5Venezuela and Russia gave new impetus on Wednesday to their strategic cooperation as Venezuelan Foreign Minister Delcy Rodriguez concluded a visit to Moscow. Relations between the two countries have matured over the past 11 years in all areas, Rodriguez said after meeting with Russian counterpart Sergei Lavrov. Venezuela and Russia are cooperating in the construction of a “new geopolitical order,” she said, highlighting the role of the BRICS group: Brazil, Russia, India, China and South Africa. Military and technical cooperation and agriculture are among the focal areas for Russian participation, according to Rodriguez. Ties with Latin America are a priority for Moscow, Lavrov said, expressing appreciation for Venezuela’s support of a proposed mechanism to establish constant dialogue between Russia and the Community of Latin American and Caribbean States.[Latin American Herald Tribune]

6Kazakhstan is interested in Croatia’s military industry, Croatian Defence Minister Ante Kotromanovic said on Wednesday in Astana where he arrived for a visit to Kazakhstan. Kotromanovic, held talks with his Kazakh counterpart Imangali Tasmagambetov on bilateral defence cooperation notably in the defence industry. The talks also revolved around security cooperation and cooperation within NATO, the Croatian Defence Ministry stated in a press release. Croatia and Kazakhstan are keen to advance the relations and intensify cooperation in all sectors, including the defence industry, training and education and economic cooperation, Kotromanovic was quoted as saying. He praised Kazakhstan for its impressive development and attraction of foreign investments. He and the Kazakh defence minister signed a memorandum of cooperation in the defence sector. [dalje.com]

7Stress Tests for Kazakhstan.How can Kazakhstan maintain friendly ties with Russia and yet continue to build its own national identity? The International Crisis Group thinks that Astana should take a more ‘recognizable’ role in trying to resolve the Ukraine crisis, pursue a balanced foreign policy and perform several other steps. [International Crisis Group]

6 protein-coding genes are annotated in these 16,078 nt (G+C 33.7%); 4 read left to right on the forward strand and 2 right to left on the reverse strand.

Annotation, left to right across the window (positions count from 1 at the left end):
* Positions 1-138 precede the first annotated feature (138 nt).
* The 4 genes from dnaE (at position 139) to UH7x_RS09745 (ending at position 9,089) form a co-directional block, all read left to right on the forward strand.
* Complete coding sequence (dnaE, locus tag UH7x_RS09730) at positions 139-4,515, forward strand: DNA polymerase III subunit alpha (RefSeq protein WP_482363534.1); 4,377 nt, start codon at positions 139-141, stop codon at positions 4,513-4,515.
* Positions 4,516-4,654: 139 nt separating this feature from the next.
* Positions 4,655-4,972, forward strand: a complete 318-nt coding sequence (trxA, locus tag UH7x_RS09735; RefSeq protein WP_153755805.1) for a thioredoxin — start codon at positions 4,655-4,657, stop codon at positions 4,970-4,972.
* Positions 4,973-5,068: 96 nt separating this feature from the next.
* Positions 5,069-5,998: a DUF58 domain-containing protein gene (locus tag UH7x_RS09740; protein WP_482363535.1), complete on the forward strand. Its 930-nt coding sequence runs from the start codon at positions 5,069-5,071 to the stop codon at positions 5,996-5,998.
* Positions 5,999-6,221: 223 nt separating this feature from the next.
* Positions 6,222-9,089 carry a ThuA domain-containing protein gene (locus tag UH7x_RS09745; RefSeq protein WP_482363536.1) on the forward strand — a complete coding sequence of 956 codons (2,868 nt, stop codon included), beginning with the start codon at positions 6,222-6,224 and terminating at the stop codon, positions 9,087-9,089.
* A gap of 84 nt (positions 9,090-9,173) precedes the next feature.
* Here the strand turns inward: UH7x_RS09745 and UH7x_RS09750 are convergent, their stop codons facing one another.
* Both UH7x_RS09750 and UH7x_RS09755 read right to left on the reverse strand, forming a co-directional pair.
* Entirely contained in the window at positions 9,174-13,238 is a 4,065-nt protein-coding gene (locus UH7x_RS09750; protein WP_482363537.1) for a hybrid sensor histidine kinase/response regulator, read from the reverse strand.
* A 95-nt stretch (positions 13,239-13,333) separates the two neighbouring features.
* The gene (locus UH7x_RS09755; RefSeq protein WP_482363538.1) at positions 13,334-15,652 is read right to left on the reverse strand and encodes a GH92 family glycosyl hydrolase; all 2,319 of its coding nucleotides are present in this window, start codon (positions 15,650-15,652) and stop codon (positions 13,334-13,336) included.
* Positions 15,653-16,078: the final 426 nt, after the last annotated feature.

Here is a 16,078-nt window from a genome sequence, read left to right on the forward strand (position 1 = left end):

8Indonesia interested in boosting energy co-op with Azerbaijan. “Azerbaijan is an important trading partner of Indonesia, especially in the energy sector,” Economic Minister of Indonesia Sofyan Djalil said during Azerbaijan’s National Republic Day celebration at the JW Marriott Hotel in Jakarta.“We will soon send our energy and mineral resources minister to Azerbaijan to explore more opportunities and boost cooperation,” said the minister.

9“Russia’s nuclear saber-rattling is unjustified, destabilizing and dangerous,” NATO chief Jens Stoltenberg said during public remarks at the Center for Strategic and International Studies. “We learned during the Cold War that when it comes to nuclear weapons, caution, predictability and transparency are vital.”Moscow’s signaling that it would place nuclear-capable missile systems in Kaliningrad, the Russian exclave bordering Poland, and the Crimean Peninsula, “would fundamentally change the balance of security in Europe”, Stoltenberg said. He also warned of increased “provocative” flights by Russian nuclear-capable bombers from “Japan to Gibraltar” and “Crete to California,” saying Russia has stepped up its air activity by roughly 50 percent. [TURKISH WEEKLY]